It is important to note that the upgrade path information for FortiOS does not include any references to release compatibility between Fortinet products. The compatibility between models is listed in the Release Notes for each product, which will help you plan out your environment as a whole. The administrator will need to weigh the pros and cons of all of the variables and decide what the most important requirements are for the environment.
For instance, a specific version of FortiManager may be compatible with a range of FortiGate versions. Before you upgrade, you must verify which FortiManager is compatible with them. Otherwise, a situation could arise where the FortiManager is not able to manage those newly upgraded FortiGates. It is also possible to upgrade a FortiManager beyond the compatibility range of some of the FortiGate models.
If you have older FortiGate models that you cannot upgrade to current firmware releases, and a brand new FortiGate model that cannot run older firmware, a single FortiManager will not be able to manage all of the different FortiGates in the environment.
Over the life of the firmware, the designation of the individual releases has changed. This article tries to make these designations as consistent and as easy to understand as possible.
Originally, the version designation was made up of a Version, possibly a major release within that version and possible a patch number within that major release. If one was trying to refer to one of the later patches in a later release of version 4 of the firmware it could be described as Version 4 MR 3 Patch 18.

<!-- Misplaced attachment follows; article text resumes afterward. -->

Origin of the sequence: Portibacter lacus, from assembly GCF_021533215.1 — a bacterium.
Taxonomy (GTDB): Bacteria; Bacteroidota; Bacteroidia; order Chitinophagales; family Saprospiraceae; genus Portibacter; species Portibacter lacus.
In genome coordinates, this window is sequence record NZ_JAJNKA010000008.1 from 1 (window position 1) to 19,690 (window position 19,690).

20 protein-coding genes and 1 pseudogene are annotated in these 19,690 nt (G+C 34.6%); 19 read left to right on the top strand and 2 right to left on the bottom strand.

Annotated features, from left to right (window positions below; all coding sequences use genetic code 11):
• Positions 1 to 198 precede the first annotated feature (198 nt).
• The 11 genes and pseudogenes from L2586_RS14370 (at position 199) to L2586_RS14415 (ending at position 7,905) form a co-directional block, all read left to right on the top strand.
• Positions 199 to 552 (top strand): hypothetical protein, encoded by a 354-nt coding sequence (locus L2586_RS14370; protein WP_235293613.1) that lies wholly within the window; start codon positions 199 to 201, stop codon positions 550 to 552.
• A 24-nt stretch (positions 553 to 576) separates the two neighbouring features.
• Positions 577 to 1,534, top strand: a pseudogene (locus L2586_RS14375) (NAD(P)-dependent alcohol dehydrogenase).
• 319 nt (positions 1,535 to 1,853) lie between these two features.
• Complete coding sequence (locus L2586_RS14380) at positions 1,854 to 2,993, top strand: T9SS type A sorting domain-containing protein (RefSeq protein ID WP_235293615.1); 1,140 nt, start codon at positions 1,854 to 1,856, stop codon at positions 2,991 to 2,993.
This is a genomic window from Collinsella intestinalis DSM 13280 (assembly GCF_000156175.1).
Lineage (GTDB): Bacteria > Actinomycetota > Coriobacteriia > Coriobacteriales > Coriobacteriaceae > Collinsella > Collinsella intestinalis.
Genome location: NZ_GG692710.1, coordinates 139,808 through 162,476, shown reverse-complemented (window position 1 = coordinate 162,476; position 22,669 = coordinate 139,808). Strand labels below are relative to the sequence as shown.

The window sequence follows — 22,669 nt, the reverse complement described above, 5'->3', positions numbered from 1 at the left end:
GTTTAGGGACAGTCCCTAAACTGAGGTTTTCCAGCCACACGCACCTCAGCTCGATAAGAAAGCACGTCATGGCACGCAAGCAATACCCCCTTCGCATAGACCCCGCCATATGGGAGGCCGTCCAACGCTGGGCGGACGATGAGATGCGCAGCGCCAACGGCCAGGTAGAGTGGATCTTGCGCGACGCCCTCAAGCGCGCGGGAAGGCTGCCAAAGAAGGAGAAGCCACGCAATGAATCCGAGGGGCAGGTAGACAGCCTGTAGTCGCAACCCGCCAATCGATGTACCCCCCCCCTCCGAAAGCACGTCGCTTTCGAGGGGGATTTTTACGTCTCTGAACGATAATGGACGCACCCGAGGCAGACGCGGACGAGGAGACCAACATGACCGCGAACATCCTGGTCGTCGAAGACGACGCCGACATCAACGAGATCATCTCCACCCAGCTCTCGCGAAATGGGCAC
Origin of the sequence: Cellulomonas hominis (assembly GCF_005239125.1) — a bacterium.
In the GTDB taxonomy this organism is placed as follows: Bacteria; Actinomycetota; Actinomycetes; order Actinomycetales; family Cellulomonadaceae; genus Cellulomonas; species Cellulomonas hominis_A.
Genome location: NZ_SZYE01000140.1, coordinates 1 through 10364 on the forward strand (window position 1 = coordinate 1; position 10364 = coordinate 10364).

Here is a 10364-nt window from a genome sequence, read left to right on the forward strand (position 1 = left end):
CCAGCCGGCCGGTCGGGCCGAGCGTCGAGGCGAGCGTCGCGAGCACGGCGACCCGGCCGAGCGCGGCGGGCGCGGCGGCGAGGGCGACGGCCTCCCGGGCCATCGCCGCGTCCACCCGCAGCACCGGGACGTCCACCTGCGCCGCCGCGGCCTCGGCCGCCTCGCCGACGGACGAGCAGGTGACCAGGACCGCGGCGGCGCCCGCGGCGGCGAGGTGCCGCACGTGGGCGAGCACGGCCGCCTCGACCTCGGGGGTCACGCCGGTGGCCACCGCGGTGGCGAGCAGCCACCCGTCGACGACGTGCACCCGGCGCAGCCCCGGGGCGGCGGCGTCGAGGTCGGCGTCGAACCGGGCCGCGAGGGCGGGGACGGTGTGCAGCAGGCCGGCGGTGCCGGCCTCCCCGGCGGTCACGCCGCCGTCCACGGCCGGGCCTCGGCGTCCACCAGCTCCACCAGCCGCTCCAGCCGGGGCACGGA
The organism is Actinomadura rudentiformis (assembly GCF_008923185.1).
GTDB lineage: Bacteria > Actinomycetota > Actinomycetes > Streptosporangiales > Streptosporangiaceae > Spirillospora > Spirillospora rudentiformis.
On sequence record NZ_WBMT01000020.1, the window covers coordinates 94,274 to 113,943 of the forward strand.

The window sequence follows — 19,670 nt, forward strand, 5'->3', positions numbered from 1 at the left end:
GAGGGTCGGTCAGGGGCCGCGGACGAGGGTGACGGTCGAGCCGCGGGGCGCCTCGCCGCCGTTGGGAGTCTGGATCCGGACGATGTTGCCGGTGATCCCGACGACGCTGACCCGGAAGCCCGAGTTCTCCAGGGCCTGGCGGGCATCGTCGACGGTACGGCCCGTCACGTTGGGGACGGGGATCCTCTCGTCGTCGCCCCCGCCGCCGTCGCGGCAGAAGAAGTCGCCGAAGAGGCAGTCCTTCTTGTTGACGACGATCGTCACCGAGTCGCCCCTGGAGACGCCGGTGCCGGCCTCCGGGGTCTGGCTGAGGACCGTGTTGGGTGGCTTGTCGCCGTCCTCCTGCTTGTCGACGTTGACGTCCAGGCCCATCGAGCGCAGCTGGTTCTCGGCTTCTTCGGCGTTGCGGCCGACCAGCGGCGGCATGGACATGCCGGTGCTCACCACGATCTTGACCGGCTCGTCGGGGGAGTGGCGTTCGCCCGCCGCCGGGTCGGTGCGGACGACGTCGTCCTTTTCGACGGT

To make the release name simpler, a ‘shorthand’ developed using the pattern x.x.x. The numbers shown below are an abbreviated form of the firmware version names.
|1st Number||Version Number|
|2nd Number||Release Number|
|3rd Number||Patch Number|
Example: 3.7.10 = Version 3.0 MR7 Patch 10
The longer version of describing the release was eventually dropped in favor of the simplified format. Within the described paths, the simplified version is always used when describing the path.
In cases where there is no indication in the Web-based Manager what the version or build number is, you can get the build number from the CLI by entering the command:
get system status
The value of the command output for “Branch point” is the build number.
Firmware development is usually occurring on two paths at the same time. Development takes place on the latest path, as well as the previous stable path. For example, if the latest path is 5.0.x, then the previous stable path that would still be in development would be 4.3.x. This has two significant ramifications as far as upgrades are concerned. The first is that patches are still built for each of these paths. The second is that because this development takes place in parallel, the number identifiers for the builds do not correspond directly with the sequence in which the builds come out.